She was the second-place winner in last year's competition, an annual event sponsored by U.S. Rep. Jerry McNerney (D-Pleasanton).
Chang's artwork will hang in the busy corridor that connects the Cannon House Office Building with the Capitol, used daily by members of Congress and visitors to Washington, D.C. In addition, she is being offered a free trip with a guest of her choice to Washington, D.C., to attend an awards ceremony June 17.
Foothill High School junior Nari Kim placed second in the competition for her pastel painting entitled "Moood," while Caroline Kim, a junior at Foothill, took third place for her acrylic painting entitled "American Hero at Haiti."
"The Art Competition is a great opportunity for talented high school students in our community to showcase their work in an art gallery and meet other young artists from the area," McNerney said. "I'm always impressed by the talent and creativity of our students, and this year was no exception."
The art competition was held Saturday at the Grand Theatre Center for the Arts in Tracy. The competition is part of the nationwide annual Congressional Art Competition intended to showcase the artistic talents and abilities of students in all 50 states, the District of Columbia and the U.S. territories. Members of Congress host competitions among high school students in their districts. The winning entries are then displayed in the Capitol for a year.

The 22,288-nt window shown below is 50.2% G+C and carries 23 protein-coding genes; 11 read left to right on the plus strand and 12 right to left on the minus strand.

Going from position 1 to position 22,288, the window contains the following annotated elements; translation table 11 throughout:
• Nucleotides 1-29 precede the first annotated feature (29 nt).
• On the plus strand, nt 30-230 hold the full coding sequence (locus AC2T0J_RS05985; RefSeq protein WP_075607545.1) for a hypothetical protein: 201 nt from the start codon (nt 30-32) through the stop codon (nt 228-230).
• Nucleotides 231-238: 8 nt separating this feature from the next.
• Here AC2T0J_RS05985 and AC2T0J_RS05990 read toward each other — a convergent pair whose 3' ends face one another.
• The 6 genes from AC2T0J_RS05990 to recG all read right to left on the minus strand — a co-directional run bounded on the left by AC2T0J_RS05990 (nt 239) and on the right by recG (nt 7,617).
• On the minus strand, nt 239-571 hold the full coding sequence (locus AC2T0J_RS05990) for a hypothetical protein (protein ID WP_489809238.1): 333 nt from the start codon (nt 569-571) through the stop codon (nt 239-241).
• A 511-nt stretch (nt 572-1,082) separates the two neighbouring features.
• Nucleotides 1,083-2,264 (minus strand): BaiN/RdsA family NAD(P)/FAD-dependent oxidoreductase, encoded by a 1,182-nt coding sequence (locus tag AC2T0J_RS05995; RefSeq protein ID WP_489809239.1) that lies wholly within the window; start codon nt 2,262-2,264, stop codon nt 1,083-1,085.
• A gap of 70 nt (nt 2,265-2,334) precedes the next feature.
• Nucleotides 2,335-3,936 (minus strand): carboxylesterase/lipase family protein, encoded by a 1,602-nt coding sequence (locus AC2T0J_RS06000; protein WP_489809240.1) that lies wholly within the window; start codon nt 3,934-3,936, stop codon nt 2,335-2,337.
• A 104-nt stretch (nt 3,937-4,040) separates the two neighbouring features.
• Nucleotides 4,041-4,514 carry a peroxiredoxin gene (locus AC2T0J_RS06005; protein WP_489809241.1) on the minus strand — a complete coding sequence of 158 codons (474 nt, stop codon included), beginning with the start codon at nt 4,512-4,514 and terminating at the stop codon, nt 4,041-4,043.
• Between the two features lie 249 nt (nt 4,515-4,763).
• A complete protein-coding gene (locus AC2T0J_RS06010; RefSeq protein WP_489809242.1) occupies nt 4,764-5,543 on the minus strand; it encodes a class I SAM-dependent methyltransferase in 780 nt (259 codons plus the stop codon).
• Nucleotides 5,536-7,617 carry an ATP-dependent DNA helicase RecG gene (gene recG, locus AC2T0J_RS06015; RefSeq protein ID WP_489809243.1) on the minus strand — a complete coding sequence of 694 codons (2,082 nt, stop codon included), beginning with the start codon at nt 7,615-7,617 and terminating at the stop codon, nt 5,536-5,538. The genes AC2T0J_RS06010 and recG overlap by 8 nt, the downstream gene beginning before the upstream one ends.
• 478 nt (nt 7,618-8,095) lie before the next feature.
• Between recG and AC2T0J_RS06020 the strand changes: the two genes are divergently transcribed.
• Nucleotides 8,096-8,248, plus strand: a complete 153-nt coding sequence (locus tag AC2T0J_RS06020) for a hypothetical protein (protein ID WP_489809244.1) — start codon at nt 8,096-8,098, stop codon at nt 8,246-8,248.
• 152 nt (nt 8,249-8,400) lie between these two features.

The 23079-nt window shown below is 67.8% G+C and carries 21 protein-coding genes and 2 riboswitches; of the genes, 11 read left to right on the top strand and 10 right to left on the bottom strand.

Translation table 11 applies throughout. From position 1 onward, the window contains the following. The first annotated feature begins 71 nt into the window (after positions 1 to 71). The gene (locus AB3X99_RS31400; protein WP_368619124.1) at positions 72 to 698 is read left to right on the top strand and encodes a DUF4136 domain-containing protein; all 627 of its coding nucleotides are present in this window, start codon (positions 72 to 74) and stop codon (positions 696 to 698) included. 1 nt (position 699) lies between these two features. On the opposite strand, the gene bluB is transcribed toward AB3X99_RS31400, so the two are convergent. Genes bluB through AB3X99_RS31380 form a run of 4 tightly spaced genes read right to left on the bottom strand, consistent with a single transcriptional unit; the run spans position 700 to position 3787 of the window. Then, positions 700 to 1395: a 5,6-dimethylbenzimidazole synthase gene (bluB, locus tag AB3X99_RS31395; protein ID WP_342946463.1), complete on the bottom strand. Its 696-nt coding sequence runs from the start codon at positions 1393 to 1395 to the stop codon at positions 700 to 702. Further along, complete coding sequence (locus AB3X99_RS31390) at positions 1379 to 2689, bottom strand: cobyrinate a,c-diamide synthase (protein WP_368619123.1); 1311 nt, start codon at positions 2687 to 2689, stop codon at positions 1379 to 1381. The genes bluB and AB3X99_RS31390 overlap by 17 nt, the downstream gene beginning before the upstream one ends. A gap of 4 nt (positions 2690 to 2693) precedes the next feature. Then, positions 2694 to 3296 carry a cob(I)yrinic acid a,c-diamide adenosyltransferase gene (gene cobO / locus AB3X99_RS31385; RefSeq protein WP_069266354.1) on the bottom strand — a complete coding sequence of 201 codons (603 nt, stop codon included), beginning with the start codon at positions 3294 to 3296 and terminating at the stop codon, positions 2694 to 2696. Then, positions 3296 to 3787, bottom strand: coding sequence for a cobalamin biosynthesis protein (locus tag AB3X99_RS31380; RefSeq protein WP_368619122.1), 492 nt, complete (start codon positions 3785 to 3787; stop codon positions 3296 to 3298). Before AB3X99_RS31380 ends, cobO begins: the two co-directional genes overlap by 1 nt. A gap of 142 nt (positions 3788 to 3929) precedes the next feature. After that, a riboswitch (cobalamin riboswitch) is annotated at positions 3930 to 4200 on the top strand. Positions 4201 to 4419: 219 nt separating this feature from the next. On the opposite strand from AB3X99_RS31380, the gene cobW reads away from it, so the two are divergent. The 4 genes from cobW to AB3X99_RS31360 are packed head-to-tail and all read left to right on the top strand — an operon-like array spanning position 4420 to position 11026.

"My congratulations to all the students who participated and especially to the winner of this year's competition, Winnie Chang," said McNerney. "I look forward to seeing her piece hanging in the U.S. Capitol."
Honorable mentions were awarded to Youjin An of Dublin and a sophomore at Dublin High School for a watercolor painting entitled "Mister Rooster," and to Julia Ye Rim Park, of Pleasanton and a junior at Amador Valley High School, for a watercolor painting entitled "Fairyland With Horses."
Judges included Pleasanton artist Tricia Leonard; Tracy Arts Commissioner Michael Hays; Lucinda Kasser, associate professor in the Visual Arts department at the University of the Pacific; and Amy Whelan, a Library, Arts and Culture commissioner in Morgan Hill.